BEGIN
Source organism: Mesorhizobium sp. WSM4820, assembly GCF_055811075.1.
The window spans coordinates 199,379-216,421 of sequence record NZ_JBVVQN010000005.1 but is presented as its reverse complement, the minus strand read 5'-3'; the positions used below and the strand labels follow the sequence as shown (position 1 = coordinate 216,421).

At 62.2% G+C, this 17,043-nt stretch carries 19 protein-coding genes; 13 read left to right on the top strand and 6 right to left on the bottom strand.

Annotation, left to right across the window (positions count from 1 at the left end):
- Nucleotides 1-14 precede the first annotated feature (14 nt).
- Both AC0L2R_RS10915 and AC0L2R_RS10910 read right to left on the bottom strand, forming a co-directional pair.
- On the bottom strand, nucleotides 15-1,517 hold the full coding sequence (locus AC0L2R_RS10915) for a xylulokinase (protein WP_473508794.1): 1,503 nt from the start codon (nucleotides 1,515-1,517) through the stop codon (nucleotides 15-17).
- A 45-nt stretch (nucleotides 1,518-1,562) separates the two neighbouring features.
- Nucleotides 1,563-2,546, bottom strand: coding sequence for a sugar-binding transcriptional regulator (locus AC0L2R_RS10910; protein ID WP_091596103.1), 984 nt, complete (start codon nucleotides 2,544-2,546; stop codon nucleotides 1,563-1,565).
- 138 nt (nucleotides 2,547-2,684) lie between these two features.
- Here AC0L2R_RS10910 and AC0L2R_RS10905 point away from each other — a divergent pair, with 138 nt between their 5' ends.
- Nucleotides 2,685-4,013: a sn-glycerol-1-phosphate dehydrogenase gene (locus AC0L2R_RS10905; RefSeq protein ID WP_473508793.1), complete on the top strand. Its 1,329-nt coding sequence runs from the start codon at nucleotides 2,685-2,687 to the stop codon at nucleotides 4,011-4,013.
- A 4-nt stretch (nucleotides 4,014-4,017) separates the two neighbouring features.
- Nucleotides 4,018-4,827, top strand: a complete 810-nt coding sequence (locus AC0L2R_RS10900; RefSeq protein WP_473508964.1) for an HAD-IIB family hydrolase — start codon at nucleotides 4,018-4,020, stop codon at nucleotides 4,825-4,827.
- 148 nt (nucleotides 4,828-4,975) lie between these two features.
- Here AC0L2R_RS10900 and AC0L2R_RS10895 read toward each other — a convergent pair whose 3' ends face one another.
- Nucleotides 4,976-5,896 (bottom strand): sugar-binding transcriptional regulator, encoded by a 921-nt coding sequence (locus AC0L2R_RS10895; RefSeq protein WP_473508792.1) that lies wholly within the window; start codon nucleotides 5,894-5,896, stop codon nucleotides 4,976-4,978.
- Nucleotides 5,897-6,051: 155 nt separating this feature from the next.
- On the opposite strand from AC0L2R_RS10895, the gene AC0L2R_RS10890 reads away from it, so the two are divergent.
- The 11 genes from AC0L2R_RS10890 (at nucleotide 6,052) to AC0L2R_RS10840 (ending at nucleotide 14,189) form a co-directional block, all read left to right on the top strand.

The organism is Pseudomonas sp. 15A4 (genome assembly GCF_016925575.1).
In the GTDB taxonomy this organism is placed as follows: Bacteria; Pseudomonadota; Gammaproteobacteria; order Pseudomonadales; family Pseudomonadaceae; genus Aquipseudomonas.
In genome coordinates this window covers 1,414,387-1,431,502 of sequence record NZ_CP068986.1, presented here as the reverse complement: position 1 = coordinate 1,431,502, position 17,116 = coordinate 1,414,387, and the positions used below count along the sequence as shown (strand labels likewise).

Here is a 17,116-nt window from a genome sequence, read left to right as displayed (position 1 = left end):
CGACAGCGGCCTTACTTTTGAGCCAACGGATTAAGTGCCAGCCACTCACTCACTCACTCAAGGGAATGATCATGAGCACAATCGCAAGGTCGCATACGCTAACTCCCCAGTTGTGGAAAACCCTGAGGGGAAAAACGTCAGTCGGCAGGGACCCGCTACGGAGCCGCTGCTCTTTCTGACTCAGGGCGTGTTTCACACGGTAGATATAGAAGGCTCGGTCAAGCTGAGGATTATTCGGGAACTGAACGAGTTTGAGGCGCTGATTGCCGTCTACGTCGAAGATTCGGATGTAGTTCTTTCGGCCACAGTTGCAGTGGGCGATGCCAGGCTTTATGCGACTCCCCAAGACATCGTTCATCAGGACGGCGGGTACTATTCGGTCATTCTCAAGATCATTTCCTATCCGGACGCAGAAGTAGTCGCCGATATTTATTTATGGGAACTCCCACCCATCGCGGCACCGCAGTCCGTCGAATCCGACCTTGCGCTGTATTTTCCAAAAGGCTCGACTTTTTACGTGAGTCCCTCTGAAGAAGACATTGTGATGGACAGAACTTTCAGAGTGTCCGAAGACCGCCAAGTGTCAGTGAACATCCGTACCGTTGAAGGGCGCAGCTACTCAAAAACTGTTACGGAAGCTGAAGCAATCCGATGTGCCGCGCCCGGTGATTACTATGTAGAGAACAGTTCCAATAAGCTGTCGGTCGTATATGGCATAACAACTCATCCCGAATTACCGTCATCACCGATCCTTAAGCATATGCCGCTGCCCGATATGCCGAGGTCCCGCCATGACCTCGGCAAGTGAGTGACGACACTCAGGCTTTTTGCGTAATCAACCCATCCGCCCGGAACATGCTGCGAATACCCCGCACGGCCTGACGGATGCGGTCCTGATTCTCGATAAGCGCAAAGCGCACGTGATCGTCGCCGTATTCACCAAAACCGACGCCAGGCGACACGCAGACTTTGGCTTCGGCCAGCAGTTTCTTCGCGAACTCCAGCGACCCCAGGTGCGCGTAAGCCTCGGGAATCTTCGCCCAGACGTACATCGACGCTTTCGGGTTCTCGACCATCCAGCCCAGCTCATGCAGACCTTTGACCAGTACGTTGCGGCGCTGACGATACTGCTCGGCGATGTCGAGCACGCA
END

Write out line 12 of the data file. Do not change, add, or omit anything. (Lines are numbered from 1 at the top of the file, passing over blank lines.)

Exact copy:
- Nucleotides 2,685-4,013: a sn-glycerol-1-phosphate dehydrogenase gene (locus AC0L2R_RS10905; RefSeq protein ID WP_473508793.1), complete on the top strand. Its 1,329-nt coding sequence runs from the start codon at nucleotides 2,685-2,687 to the stop codon at nucleotides 4,011-4,013.